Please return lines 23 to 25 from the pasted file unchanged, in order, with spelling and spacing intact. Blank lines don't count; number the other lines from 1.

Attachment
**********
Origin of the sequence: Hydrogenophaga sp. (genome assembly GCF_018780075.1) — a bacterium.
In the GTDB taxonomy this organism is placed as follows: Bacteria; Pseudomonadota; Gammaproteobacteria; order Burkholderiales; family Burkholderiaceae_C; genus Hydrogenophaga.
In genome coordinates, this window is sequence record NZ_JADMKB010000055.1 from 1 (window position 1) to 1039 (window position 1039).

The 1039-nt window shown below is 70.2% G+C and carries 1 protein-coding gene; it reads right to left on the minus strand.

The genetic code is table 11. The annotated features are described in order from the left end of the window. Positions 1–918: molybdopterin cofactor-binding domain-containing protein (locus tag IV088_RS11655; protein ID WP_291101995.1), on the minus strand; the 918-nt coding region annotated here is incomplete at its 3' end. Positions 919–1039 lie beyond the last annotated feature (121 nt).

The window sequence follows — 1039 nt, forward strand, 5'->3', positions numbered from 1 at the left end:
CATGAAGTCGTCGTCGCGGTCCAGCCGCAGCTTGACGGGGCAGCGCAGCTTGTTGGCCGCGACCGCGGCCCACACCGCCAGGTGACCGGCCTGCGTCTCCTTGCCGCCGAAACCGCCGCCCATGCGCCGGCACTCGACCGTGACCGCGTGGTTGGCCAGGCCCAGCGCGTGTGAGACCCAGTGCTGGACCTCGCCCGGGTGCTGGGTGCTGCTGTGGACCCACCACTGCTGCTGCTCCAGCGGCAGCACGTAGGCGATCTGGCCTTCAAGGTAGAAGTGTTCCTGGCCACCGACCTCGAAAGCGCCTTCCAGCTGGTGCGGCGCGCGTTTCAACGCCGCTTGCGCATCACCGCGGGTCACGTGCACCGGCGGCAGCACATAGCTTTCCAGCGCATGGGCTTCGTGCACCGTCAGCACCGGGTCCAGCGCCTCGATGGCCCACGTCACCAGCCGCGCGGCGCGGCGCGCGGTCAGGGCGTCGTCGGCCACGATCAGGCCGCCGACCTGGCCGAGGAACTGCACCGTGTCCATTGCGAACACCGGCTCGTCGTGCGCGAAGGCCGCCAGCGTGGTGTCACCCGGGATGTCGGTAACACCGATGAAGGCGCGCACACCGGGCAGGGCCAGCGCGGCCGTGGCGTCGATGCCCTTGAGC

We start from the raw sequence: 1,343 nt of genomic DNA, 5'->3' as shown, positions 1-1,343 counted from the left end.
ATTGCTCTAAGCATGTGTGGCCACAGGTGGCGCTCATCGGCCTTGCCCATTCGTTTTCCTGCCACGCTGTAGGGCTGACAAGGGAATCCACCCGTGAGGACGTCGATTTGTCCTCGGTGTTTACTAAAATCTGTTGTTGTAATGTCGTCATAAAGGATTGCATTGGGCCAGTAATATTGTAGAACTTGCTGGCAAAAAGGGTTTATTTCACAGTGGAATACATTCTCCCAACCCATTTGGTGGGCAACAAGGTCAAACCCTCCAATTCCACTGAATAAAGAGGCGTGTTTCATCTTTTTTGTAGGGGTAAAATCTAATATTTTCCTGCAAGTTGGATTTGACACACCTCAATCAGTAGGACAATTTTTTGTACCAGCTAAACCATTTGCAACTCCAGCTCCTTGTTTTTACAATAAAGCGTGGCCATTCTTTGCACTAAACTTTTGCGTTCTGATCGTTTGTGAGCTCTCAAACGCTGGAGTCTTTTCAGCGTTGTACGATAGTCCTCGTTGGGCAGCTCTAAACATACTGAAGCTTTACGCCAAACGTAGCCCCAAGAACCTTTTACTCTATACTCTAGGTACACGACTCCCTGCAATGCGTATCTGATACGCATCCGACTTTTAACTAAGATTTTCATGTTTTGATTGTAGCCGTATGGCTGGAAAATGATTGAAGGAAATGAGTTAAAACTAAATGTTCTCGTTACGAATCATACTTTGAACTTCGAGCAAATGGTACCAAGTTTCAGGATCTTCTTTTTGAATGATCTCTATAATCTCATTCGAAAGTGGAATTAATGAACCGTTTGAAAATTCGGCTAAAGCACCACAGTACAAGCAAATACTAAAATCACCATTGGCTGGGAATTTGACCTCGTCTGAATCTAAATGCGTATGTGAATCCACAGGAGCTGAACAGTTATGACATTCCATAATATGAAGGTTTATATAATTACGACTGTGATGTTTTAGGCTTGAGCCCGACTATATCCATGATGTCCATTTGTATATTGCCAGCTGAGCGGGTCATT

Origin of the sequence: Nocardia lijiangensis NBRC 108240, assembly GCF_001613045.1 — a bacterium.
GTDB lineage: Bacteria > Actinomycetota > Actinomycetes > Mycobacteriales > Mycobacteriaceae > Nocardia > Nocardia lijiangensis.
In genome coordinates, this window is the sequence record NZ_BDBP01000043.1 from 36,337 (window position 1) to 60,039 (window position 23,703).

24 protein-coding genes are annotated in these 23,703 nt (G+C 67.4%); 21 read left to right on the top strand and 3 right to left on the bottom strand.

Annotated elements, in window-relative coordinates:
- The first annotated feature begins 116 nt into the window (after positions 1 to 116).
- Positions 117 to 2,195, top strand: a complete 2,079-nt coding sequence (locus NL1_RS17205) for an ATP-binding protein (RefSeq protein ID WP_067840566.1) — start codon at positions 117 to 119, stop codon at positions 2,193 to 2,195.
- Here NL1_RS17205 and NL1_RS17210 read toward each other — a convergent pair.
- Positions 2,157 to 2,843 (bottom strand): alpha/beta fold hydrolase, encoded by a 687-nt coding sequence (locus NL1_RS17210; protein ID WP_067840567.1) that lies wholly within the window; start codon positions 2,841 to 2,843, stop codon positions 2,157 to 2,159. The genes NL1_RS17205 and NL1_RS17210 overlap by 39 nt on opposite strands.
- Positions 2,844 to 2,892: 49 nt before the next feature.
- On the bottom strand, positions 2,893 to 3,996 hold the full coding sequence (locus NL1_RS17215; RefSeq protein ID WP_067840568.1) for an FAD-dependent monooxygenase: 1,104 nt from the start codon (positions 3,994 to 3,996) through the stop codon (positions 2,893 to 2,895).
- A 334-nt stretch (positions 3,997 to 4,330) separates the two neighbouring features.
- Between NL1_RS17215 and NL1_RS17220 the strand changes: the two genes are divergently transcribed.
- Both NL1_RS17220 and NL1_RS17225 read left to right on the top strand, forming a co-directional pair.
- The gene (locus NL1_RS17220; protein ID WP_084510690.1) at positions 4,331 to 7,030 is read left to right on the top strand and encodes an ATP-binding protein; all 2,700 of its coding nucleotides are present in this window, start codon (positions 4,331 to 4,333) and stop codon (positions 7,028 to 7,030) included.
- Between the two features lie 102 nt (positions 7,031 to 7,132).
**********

- Both NL1_RS17220 and NL1_RS17225 read left to right on the top strand, forming a co-directional pair.
- The gene (locus NL1_RS17220; protein ID WP_084510690.1) at positions 4,331 to 7,030 is read left to right on the top strand and encodes an ATP-binding protein; all 2,700 of its coding nucleotides are present in this window, start codon (positions 4,331 to 4,333) and stop codon (positions 7,028 to 7,030) included.
- Between the two features lie 102 nt (positions 7,031 to 7,132).